Seasonality as a core business of phenology

Jeanneret, François; Rutishauser, This (2010). Seasonality as a core business of phenology. In: Keatley, Marie; Hudson, Irene (eds.) Phenological Research: methods for environmental and climate change analysis (pp. 63-74). Heidelberg: Springer Verlag 10.1007/978-90-481-3335-2_3

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The best characteristics of phenological observations are their description of seasons and seasonal patterns. Specific phenological phases are used to define the beginning and the end of seasons that form phenological calendars. Phenological observations more closely capture the integrated seasonal rhythm than statistically derived means or thresholds from climate elements. They only provide approximate indicators of seasonal changes and cannot replace visible or directly measurable phenomena. Including abiotic observations such as the timing of frost, thawing, icing, snow and fog even provides seasonality descriptions beyond the vegetation period. The length and position of seasons within the year is a foundation for an integrated description of seasonality presented as a phenological season diagram. Phenological observations are the indispensable basis for an integral description of a seasonal classification and seasonality. A well designed phenological diagram could offer a comprehensive picture of the rhythm and amplitude of seasons.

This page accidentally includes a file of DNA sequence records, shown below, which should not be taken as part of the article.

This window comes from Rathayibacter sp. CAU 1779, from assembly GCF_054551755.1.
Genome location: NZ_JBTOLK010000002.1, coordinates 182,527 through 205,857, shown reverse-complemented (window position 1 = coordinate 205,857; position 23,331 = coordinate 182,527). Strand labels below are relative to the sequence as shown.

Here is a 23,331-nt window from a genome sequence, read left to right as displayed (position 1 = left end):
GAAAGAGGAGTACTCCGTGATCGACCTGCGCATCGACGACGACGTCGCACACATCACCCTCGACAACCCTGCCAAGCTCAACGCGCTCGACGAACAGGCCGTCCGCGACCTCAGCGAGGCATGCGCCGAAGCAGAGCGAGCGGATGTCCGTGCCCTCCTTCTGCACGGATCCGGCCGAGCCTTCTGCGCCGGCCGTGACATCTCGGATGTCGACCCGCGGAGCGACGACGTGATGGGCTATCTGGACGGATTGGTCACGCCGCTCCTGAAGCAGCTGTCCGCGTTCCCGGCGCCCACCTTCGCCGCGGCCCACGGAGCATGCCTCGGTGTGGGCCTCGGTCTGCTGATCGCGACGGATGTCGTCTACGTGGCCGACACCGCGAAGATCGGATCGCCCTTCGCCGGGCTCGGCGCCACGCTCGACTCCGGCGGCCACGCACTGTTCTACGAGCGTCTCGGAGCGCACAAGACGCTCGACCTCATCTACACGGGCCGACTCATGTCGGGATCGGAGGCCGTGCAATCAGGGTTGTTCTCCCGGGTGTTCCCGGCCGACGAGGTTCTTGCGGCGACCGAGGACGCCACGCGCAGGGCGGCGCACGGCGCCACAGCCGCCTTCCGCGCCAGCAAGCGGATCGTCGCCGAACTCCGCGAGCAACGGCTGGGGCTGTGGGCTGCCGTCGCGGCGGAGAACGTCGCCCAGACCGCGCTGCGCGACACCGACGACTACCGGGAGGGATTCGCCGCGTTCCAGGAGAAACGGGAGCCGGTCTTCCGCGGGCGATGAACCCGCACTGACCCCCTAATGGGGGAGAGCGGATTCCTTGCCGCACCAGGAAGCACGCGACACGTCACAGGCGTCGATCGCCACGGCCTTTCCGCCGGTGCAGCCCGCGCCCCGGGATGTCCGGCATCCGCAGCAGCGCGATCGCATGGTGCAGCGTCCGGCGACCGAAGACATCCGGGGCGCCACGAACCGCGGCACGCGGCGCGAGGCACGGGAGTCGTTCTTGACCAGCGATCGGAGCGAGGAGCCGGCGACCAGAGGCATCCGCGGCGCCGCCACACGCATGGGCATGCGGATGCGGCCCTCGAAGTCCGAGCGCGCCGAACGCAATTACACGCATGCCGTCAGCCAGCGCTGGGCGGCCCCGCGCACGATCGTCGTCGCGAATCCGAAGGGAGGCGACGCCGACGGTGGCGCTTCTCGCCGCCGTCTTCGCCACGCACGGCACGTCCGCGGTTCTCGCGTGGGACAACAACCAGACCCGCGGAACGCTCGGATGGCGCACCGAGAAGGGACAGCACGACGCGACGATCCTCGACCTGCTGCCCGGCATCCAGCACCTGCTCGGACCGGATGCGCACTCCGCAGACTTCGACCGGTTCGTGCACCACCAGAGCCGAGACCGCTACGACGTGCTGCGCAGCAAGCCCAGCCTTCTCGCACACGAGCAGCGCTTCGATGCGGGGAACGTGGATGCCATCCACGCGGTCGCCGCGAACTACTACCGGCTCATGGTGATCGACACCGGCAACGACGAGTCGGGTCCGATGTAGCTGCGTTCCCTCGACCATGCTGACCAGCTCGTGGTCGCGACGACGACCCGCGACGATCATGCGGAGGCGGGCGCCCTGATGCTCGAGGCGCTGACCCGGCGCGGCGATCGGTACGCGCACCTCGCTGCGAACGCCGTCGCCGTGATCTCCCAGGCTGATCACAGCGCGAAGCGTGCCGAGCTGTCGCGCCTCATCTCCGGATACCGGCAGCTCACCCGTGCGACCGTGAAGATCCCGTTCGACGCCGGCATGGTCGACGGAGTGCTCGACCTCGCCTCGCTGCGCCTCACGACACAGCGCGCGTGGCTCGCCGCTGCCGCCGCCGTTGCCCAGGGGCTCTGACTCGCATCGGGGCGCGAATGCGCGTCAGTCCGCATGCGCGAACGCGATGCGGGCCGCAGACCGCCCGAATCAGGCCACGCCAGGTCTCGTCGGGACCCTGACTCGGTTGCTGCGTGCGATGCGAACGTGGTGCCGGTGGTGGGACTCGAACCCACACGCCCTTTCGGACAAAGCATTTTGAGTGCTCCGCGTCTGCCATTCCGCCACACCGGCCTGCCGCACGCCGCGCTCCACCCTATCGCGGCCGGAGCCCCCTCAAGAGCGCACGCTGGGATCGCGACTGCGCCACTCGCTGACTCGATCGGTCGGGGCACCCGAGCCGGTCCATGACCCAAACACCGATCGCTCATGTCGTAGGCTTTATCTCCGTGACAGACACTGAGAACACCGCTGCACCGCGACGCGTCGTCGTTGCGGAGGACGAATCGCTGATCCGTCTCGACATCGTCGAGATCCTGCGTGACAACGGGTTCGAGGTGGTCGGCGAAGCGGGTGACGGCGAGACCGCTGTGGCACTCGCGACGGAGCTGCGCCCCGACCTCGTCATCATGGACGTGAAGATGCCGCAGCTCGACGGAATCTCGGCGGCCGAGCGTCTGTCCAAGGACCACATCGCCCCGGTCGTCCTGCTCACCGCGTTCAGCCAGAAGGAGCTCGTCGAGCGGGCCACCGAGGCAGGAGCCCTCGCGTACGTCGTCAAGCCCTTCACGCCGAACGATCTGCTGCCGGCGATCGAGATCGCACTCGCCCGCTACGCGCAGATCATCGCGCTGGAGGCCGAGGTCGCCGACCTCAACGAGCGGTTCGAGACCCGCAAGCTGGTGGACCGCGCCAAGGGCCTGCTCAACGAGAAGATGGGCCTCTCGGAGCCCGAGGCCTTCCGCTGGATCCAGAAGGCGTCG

Item Type:

Book Section (Book Chapter)

Division/Institute:

08 Faculty of Science > Institute of Geography > Physical Geography
08 Faculty of Science > Institute of Geography > Physical Geography > Unit Climatology
08 Faculty of Science > Institute of Geography

UniBE Contributor:

Jeanneret, François and Rutishauser, This

Subjects:

900 History > 910 Geography & travel

ISBN:

978-90-481-3334-5

Publisher:

Springer Verlag

Language:

English

Submitter:

Factscience Import

Date Deposited:

04 Oct 2013 14:20

Last Modified:

26 Jun 2018 16:09

Publisher DOI:

10.1007/978-90-481-3335-2_3

BORIS DOI:

10.7892/boris.6417

URI:

https://boris.unibe.ch/id/eprint/6417 (FactScience: 211381)

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